Is Harry destined for the graveyard or wedding bells ?
In article 1 of this short series on "Harry Potter and the Philosophers Predictions", published in the week leading up to book 's arrival, we asked whether Snape is really evil. Much disputed in fandom (where people argue in equal measure for Snape being evil, Dumbledore's man or his own man), our 3 philosophical sages agree that Snape is Dumbledore's man and will be redeemed. Which you might think is good news for Harry. But can he really survive in book 7? After all, Dumbledore seriously injured himself just retrieving one horcrux, and Harry has to destroy four- without Dumbledore. And J.K. Rowling famously challenged Paxman's assumption that there would be a tale to tell of Harry the adult with these chilling words How do you know he'll still be alive?
Let's find out what our own three philosophical sages think.
Will Harry die in book 7?
|Harry probably lives and flourishes|
Harry's death would end the series with a malevolent feel. Moreover, I think it would be in sharp contrast to almost everything in the series. This series is fundamentally a story about moral development; it is a story about Harry becoming a responsible and mature adult. His death is not the logic progression here. The logical end is his independence and the flowering of his power. Harry's development towards independence has been a central theme: from escaping the Dursleys to losing Sirius and now Dumbledore. I think we will see Harry take full control of himself and his powers and take his place in the adult world.
JKR has left it so that she can really do anything. There are 700 some odd pages left and a lot can be revealed that can up-end the best predications. From a fan point of view as well as philosophical/artistic point of view, I don't want to see Harry die. I say personally because I like Harry and I like happier endings. I say philosophically because I don't think killing the hero of the story is consistent with the kind of story of moral development and growth that JKR has been telling. I say artistically because the ultimate point of art is to uplift our souls, provide us with strength, and give us insight into our selves and to our lives. I don't see how Harry's death would serve those ends.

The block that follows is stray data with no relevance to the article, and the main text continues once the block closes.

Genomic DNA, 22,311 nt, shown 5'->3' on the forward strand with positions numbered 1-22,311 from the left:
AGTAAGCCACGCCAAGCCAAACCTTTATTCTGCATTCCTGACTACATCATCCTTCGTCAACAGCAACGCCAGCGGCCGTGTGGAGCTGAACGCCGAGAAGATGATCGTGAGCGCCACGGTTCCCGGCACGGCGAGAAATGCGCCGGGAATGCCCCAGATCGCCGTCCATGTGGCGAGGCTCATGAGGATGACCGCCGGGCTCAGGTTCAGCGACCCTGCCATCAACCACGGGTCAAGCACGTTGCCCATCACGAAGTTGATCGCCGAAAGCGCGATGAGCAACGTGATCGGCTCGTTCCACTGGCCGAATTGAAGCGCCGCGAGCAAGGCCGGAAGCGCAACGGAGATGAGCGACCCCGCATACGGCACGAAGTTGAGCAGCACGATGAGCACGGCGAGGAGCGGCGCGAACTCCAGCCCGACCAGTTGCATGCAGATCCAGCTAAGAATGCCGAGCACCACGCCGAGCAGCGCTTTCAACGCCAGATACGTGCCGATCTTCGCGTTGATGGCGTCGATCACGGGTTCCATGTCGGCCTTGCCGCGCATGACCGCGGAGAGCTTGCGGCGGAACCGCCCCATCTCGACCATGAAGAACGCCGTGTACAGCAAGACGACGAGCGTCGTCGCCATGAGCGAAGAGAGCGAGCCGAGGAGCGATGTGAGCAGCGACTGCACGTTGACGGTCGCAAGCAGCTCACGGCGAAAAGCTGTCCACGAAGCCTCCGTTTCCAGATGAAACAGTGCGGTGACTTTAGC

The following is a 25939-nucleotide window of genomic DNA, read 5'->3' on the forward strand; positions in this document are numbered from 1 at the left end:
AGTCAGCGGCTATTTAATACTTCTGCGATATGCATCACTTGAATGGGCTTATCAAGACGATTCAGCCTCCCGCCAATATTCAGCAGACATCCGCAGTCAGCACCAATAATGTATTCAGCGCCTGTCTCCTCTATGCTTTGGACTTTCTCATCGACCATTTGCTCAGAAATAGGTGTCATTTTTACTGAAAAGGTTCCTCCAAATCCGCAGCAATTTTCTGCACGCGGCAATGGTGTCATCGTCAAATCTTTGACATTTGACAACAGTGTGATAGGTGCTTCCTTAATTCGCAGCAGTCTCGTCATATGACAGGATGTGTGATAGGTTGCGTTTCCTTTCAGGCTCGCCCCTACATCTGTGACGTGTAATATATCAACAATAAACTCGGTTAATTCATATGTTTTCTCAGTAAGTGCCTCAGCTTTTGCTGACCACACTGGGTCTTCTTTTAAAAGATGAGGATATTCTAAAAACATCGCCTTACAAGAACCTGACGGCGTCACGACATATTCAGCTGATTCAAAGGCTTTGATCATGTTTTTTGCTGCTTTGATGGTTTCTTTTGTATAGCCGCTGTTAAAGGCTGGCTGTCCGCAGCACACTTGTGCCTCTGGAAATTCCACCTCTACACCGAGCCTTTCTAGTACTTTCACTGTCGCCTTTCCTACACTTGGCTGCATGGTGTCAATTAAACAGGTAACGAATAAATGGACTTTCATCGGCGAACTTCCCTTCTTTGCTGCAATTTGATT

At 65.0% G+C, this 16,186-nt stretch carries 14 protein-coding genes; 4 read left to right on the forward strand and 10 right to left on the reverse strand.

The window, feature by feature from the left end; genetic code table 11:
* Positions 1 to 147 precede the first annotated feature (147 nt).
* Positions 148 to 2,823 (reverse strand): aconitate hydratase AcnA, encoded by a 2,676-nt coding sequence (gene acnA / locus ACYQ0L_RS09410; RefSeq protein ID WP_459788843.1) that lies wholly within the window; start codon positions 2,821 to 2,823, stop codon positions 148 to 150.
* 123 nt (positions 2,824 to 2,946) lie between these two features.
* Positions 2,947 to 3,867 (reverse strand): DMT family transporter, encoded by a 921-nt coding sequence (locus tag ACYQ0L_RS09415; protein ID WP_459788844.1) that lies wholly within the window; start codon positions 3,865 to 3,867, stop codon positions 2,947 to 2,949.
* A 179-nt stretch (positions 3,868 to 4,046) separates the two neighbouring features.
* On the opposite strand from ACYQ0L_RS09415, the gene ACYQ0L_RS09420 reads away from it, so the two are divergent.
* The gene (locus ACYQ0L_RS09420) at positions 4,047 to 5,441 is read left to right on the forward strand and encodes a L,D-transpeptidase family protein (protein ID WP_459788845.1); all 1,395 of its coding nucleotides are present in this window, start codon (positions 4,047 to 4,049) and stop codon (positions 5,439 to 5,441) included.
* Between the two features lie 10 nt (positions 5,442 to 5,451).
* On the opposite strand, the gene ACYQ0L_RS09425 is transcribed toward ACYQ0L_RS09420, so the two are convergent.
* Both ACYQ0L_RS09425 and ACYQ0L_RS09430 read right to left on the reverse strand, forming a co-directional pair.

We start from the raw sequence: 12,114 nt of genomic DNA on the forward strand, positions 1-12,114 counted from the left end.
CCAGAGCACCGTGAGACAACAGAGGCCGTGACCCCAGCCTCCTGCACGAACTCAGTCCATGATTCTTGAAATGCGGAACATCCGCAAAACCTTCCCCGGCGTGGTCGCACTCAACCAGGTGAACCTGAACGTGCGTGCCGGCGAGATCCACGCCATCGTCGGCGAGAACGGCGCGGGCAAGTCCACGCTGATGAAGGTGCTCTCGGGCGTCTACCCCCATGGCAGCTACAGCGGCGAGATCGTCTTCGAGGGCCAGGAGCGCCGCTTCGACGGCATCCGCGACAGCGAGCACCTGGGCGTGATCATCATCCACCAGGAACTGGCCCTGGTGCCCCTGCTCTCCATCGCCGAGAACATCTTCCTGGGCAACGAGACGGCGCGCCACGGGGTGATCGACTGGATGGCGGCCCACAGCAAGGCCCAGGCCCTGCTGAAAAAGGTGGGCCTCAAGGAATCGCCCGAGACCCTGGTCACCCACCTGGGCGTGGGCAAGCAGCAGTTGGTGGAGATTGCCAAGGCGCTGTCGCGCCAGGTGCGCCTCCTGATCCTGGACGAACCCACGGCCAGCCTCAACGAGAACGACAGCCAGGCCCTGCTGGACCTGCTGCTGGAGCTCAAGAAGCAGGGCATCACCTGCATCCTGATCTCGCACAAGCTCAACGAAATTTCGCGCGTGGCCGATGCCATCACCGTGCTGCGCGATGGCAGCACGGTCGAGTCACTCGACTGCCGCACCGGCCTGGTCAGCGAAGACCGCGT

But if Harry must die, I don't want him to die in some grand sacrificial manner that casts him as some kind of Christ-like figure. Such an ending would be personally unsatisfying, but also against the grain of the whole series. The imagery and symbols have largely been drawn from classical and pre-Christian culture and so pasting a specifically Christian symbol on to it at the end would be incongruous.
Ultimately, however JKR close the series, the path she takes us on to that end will be more important than how it ends. Whether Harry lives or dies, whether Snape is evil or not, what will matter is if these last 700 pages tell the story in the way that makes it so when the end comes it is what we will need to see.
|Harry probably lives - but ...|
I'd be very surprised if we were to lose Harry in the last book. But I can understand the viewpoint of those who think we will, because going out in a self sacrificial and successful effort to save the lives of his friends would be a fitting culmination of his moral development. And Rowling has some Christian "power in the blood" passages related to the self sacrifice of Harry's mother and dad, and some "power of love" passages that could be taken to foreshadow such an end.
|Harry the phoenix will accept death but will probably not literally be killed off.|
I try to make the case in the last chapter of my book, The Wisdom of Harry Potter, that Rowling has structured Harry's adventures as a very traditional hero's quest, which, among other things, employs alchemical symbolism to chart Harry's moral growth and to cast him, at least in part, as a metaphorical phoenix. I think this works pretty well with the Stoic themes I've found in the series. Because of this alchemical symbolism, and because of the way Voldemort's "sin" has been characterized, I'm pretty sure that Rowling will have Harry accept death - as he already did at the end of book 5, when Voldemort possessed Harry and dared Dumbledore to kill him. I think that this is also in line with other Stoic "suicides" occasioned by the demands of reason--at least from a Stoic perspective. I'm not alone in fandom in thinking that Dumbledore himself arranged his own death at the end of book 6 in the service of a greater good. He really is presented as a kind of Stoic "sage" guiding Harry's own development. Rowling has also had him make the claim, several times, that there really are worst things than death. And I really do think that the Harry Potter series is really more about death and the need to accept it than is usually acknowledged in critical commentary.
Within alchemy, the completion of the "work" results in the "death" of the alchemist before his "rebirth." If Rowling follows the path that she has already charted, Harry will, thus, have to "die." But he will do so as a phoenix, a reconciler of opposites and a bringer of life out of destruction.
Now, for what I might call meta-literary reasons, I don't think that Rowling will literally kill off Harry. Despite her protestations, she really is writing children's literature, and if she kills off her hero, I think that she'll turn off her audience. She'll also spoil the series for future readers, who won't invest the time in a lengthy story with a tragic ending, as well as for her current readers, who won't return to the stories again and again, as they've been doing now for some time.
So it looks like Harry will probably survive. But we know that more than two characters will die? Who's for the chop? Not Ron and Hermione surely? What about Luna? Nevile? Hagrid? Find out what our philosophers think in the next article, published very soon ...